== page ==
As we started life in this beautiful country everything was new and exciting. Little did we know that in less than eight years we would be going through a devastating time. On the 17th March 1977 Deise Regina, our dear sister died at the age of eleven, something that our Mum never got over till the day she herself passed on.
Those who knew Mum knew that there was no limit to what she could achieve if given the opportunity. At a very young age, when Mum started working, she helped her family financially to buy a property in Mailasqui, Sao Roque, SP. Catharina’s hands were gold, and that was evident in the beautiful detailed embroidery that she did, the knitting and the sewing that kept her family warmly dressed, the beautiful veggies she grew and the delicious food that came from her kitchen. No matter whether there were 1 or 10 additional people for a meal, there was always enough food to go around, and there were still leftovers. Friday night dinners were especially amazing! We all got together at our parents’ home even after Joe and I, Charles and Lilly were married and moved out. This was a time that each of us looked forward to every week.
Food played a huge part in Mum’s life. Not just her family enjoyed her delightful meals, but Mum was always involved in cooking for church events, camps, conferences, executive committees, council meetings, or anywhere she was needed. Even in her later years, while living in the aged care facility, Mum worried that she did not have something to offer her visitors, especially her grandchildren and great-grandchildren. What made her food distinct, was the flavour blend of Brazilian, European and Aussie cuisine. At home, Mum always kept a bonbonniere (lolly jar) filled with goodies for when her family would visit.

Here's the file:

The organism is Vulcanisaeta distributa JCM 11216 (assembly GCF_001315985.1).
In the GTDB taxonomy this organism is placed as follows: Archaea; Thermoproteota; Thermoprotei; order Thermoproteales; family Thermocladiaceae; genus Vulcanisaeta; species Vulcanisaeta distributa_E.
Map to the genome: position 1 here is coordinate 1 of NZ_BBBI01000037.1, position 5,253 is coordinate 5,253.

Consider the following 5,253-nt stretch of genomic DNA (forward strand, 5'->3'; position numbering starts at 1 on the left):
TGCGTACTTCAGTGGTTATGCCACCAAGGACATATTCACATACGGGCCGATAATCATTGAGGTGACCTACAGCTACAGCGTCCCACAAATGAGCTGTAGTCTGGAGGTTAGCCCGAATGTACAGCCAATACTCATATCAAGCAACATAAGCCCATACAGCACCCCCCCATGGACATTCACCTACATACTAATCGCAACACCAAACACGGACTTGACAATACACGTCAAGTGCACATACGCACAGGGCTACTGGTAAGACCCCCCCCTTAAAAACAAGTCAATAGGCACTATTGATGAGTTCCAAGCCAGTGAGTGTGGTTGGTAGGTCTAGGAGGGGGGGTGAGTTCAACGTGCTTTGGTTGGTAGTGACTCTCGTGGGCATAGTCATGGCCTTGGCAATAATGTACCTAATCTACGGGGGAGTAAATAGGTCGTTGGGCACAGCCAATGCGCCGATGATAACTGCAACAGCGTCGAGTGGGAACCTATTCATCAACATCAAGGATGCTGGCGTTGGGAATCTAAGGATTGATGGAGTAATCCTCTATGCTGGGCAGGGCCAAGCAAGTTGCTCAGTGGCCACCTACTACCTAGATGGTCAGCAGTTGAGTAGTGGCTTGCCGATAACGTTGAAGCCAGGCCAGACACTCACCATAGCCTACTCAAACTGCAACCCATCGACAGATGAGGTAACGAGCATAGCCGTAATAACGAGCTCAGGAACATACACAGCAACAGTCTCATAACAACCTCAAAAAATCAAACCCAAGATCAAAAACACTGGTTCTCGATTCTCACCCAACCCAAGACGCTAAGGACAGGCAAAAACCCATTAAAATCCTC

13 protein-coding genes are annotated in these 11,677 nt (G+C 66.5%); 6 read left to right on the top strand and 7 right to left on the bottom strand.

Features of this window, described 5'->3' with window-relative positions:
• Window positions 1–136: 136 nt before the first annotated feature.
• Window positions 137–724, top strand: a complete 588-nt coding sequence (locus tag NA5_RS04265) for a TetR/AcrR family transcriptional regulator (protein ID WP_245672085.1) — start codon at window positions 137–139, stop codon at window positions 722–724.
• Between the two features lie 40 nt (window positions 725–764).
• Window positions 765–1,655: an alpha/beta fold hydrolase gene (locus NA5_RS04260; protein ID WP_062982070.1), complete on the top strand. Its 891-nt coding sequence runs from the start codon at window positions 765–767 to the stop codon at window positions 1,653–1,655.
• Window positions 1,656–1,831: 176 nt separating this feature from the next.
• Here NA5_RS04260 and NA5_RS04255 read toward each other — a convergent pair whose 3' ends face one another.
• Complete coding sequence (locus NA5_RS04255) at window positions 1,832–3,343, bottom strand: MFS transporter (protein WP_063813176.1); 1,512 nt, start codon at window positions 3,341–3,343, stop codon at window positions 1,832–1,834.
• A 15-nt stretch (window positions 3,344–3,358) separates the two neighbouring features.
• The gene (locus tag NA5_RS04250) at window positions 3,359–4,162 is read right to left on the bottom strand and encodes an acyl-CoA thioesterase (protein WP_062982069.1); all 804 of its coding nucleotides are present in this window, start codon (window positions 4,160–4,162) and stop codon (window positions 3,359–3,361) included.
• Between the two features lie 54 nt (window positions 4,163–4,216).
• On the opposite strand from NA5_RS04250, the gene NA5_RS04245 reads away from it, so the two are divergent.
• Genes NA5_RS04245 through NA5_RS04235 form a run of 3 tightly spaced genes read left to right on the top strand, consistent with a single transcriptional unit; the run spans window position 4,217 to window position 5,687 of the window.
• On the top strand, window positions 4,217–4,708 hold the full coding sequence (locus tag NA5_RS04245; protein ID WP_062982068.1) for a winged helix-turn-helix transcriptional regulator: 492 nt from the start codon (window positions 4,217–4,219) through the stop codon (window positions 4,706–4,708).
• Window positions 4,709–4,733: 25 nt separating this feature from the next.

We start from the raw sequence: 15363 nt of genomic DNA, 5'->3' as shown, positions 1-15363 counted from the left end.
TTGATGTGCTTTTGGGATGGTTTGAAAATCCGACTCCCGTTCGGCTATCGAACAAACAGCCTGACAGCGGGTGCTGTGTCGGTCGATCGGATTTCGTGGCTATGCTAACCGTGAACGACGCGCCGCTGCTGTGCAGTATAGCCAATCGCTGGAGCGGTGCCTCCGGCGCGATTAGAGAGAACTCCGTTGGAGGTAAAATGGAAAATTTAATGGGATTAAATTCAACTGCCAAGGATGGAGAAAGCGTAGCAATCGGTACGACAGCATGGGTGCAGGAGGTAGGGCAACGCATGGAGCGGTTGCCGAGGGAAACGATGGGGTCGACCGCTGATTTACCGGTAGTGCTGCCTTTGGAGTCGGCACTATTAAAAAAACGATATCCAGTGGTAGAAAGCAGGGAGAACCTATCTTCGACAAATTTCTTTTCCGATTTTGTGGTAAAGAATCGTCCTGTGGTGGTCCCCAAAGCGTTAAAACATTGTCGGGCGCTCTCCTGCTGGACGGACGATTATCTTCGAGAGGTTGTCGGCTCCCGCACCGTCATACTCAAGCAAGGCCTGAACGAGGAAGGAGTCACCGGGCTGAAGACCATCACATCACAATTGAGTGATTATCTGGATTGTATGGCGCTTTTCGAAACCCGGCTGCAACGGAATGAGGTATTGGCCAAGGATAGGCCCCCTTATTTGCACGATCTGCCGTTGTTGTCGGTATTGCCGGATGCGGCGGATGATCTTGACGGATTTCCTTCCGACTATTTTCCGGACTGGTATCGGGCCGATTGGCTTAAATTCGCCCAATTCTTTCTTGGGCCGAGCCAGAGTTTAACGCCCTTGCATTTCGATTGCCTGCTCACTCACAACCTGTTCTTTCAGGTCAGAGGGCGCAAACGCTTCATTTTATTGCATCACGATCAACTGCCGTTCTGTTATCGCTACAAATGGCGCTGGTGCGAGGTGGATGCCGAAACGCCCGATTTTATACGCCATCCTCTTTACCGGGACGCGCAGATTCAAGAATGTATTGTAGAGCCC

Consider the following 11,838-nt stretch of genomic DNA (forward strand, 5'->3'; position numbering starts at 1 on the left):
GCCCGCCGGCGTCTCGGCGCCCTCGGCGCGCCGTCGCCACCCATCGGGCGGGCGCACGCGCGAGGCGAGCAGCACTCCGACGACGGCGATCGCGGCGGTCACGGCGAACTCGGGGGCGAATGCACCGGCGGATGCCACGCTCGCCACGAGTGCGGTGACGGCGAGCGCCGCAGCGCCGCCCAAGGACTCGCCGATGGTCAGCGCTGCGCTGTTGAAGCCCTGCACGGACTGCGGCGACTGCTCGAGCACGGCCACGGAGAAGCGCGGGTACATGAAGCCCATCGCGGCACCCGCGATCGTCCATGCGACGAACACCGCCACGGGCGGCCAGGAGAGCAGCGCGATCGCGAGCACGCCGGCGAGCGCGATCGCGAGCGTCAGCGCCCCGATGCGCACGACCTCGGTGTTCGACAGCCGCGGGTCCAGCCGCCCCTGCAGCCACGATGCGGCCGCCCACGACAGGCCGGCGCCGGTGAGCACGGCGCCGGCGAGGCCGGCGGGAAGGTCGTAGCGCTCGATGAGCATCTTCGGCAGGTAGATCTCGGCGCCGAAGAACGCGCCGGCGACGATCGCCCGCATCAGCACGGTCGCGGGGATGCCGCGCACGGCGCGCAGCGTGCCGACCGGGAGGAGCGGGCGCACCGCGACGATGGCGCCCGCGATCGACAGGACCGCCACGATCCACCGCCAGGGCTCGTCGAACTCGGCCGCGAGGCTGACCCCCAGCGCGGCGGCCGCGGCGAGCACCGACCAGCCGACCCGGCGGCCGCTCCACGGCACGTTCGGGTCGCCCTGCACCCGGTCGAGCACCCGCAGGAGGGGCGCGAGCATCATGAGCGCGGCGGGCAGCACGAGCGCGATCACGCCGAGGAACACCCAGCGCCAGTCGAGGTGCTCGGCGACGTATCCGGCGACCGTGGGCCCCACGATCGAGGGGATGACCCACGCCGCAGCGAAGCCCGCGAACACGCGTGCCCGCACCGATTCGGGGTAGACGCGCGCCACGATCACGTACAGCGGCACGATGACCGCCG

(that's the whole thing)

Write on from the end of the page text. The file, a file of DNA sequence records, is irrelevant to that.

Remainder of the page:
Washing and ironing was another thing… mum had no peer… I have never seen such beautifully washed and ironed clothes like the way our mum used to do it; from sheets and towels right down to even our underwear, everything was ironed… In the early 1960’s we moved to Brasilia when they were building that city. Everything was very dusty, as there were lots of dust storms. We lived in a two-room timber dwelling with dirt floors, where more dust would filter in between the timber paneled walls. It was necessary to sprinkle water on the floor before sweeping to settle the dust… but on the table there was a white starched embroidered tablecloth… this is how clean and tidy our mother was.